Three Gifts I Didn't Realize Autism Would Give Me

A week ago, I was getting ready for a follow up visit with the Developmental Pediatrician and to be honest before last April I wasn’t really all too sure what a Developmental Pediatrician did or was but I was certain my family of seven didn’t need one. That was until I was ready to get real and acknowledge that my youngest daughter was in fact on the autism spectrum.

Seraphina was born without much notice on a blazing hot September evening. She flew into the world letting us know life would never be the same. With four children at home and no clue as to who this being was that we were brining into the world, I was utterly shocked the next day as I slid her sweet newborn body into a pink outfit that let us know “I’m the little sister”.

Our sweet Seraphina, which takes its name from the strongest of angels would truly begin to show us the strength we needed to lead her in life and the strength she had to show us the life that was planned for her. As an infant, Seraphina was perfect. Truly. There were a few cries and when there was reason. She was developing typically until one day I realized she had some quirks that raised a few flags and made me begin to wonder.

Fast forward six months and many trying doctors’ appointments and Seraphina was diagnosed as having autism. We drove home and as tears rolled down my cheeks I never imagined the things I would begin to learn to be gifts after hearing the words “autism diagnosis”.

I have recognized three major gifts since learning of her diagnosis.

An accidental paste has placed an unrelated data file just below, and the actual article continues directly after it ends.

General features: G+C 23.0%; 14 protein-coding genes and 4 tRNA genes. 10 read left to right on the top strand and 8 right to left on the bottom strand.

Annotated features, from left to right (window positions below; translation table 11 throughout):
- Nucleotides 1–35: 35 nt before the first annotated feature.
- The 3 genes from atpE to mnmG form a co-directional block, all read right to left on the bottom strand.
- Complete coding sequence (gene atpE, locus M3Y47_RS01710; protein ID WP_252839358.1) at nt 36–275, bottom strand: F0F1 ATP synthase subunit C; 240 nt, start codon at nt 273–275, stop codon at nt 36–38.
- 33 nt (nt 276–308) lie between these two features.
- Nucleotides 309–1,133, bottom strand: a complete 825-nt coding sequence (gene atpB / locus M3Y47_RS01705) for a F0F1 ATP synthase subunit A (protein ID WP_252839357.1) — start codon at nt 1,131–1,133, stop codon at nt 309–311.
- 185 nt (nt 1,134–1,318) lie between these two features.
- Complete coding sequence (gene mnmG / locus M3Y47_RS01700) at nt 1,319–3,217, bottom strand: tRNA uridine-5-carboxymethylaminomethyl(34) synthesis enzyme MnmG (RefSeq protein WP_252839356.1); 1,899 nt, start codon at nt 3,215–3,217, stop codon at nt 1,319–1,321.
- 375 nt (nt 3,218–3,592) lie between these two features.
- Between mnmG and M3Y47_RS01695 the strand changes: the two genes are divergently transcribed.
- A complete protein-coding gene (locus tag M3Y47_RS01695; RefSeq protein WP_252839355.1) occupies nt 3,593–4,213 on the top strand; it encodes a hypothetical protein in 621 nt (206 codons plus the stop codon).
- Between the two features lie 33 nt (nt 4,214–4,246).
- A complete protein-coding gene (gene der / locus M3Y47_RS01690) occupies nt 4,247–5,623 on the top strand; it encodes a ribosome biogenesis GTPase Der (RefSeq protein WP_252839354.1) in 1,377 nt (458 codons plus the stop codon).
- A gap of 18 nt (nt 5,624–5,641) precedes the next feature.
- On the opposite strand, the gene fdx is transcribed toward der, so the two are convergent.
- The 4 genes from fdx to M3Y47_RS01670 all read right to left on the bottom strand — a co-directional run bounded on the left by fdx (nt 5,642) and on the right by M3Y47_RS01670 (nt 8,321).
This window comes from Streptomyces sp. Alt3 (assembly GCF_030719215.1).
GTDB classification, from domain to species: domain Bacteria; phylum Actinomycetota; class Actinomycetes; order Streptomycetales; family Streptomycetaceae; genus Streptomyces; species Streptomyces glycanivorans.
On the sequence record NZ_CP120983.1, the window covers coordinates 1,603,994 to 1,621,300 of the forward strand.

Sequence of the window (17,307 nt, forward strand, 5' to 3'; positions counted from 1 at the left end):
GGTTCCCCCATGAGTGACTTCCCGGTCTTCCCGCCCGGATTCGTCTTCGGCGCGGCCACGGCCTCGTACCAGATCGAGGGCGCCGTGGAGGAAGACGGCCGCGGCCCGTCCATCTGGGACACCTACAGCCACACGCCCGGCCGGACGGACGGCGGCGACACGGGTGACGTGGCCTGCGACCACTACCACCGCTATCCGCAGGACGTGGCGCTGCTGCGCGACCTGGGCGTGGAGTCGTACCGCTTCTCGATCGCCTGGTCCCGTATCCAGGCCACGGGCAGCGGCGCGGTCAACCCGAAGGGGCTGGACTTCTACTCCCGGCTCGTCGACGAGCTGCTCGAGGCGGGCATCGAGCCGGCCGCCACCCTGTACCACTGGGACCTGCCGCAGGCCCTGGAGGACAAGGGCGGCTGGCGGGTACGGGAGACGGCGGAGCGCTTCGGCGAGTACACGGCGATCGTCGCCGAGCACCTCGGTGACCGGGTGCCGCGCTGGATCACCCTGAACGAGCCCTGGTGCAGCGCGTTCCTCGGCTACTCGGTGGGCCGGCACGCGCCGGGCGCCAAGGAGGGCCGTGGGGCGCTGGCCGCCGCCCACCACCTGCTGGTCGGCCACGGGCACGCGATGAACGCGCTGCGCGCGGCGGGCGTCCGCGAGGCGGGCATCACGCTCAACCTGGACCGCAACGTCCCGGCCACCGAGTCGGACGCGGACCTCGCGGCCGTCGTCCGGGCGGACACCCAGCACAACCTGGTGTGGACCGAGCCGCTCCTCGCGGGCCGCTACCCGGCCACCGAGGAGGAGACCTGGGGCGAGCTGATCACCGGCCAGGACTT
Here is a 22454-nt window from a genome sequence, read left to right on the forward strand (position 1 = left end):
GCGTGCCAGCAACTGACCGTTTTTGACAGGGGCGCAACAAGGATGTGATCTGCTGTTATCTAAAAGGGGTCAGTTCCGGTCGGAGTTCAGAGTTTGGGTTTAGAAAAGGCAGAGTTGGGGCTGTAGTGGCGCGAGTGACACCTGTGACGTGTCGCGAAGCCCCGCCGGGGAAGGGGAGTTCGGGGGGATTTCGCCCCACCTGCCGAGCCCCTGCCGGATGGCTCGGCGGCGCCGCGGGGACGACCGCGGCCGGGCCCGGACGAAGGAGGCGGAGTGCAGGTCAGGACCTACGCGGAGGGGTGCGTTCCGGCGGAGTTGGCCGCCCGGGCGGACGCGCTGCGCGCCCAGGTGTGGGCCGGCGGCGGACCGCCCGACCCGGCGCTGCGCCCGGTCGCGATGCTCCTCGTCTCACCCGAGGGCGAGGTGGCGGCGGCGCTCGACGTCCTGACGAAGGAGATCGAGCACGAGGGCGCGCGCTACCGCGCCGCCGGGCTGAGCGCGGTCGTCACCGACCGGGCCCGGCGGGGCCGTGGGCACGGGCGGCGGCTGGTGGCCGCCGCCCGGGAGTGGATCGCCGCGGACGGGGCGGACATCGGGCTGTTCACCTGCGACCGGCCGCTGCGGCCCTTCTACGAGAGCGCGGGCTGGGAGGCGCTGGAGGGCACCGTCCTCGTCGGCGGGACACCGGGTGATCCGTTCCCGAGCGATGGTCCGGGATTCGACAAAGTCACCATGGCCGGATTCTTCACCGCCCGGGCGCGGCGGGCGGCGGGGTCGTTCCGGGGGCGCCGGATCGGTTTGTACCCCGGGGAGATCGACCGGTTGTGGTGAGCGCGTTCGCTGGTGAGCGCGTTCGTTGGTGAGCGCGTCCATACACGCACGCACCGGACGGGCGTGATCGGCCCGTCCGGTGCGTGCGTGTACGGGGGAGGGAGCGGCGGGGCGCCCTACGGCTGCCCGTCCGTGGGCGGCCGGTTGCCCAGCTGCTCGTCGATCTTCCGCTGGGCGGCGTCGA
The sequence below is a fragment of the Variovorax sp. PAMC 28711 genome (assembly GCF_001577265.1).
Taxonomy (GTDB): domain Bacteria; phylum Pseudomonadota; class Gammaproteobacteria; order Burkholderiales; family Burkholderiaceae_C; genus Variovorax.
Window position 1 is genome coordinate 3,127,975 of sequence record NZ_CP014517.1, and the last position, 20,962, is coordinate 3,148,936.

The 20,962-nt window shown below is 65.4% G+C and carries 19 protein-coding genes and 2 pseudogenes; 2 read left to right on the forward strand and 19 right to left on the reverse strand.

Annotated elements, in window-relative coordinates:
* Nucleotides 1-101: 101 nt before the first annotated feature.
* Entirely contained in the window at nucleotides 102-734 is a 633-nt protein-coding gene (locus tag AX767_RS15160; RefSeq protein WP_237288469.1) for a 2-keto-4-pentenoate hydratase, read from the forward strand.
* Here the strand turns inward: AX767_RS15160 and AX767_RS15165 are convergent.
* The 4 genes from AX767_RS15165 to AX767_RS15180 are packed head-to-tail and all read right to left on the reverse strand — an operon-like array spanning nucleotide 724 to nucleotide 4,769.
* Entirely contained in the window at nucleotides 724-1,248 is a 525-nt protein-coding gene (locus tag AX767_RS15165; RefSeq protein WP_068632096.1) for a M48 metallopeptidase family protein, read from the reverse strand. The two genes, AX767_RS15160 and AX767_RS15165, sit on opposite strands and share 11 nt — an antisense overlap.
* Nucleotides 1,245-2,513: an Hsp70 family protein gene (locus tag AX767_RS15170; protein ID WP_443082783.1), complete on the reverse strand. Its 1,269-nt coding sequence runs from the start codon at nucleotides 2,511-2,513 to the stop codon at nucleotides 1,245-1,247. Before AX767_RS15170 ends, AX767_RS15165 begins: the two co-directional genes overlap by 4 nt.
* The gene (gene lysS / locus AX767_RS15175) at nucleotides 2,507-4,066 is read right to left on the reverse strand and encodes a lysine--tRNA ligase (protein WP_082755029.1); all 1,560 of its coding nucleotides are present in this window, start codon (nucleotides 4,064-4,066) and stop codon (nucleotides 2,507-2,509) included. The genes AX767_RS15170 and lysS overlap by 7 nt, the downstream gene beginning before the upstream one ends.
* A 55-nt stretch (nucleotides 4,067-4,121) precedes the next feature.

First, the world has slowed and allowed me to become more compassionate and understanding of others.  What once seemed so important now seems so frivolous.  I am a Type A mom who had to have the house in complete order, my kids had to do their best and when in public we had to have a good showing.  Now, when I see a parent struggling with a child in a meltdown, I understand. When my child comes up to cuddle me, I stop and take the time. For so many years, I spent my life trying to be seen as perfect when in reality I never was. Now, I realize my life is perfect. It’s just a different perfect than I imagined.

Second, milestones are so much more important. I remember being so impressed with my seven month old when she learned to walk. Of course she was advanced. That continued. To be honest my kids didn’t have many issues with milestones and I never understood other parents when they lamented over milestones not met, until I had Seraphina. Seraphina walked on time. She talked on time but as she slipped into her own little autistic world nearing 18 months, when we got eye contact I beamed and the first time I heard “I love you”, I cried. The little milestones that were no big deal mean so much more when you have a child with special needs.

Third, I have gained a new family. I remember my first trip to an autism support group. I hated it. On the drive home, I begged a friend to return my special needs parents membership card but this card was now mine. Not for a month or a year but a lifetime. I no longer feel sorry for myself but grateful to surround myself individuals walking a journey similar to my own. Yesterday I reached out to a mom with an autistic child. I invited her for tea. This was totally out of my comfort zone but having her here, I felt good. It felt safe to talk and I knew she understood.

There are so many things that we face in life that cause us to be sorry. This diagnosis is not one of them. I had to mourn the childhood I expected for my daughter but releasing that only allowed me to open myself up to the gifts that come along with the diagnosis too.


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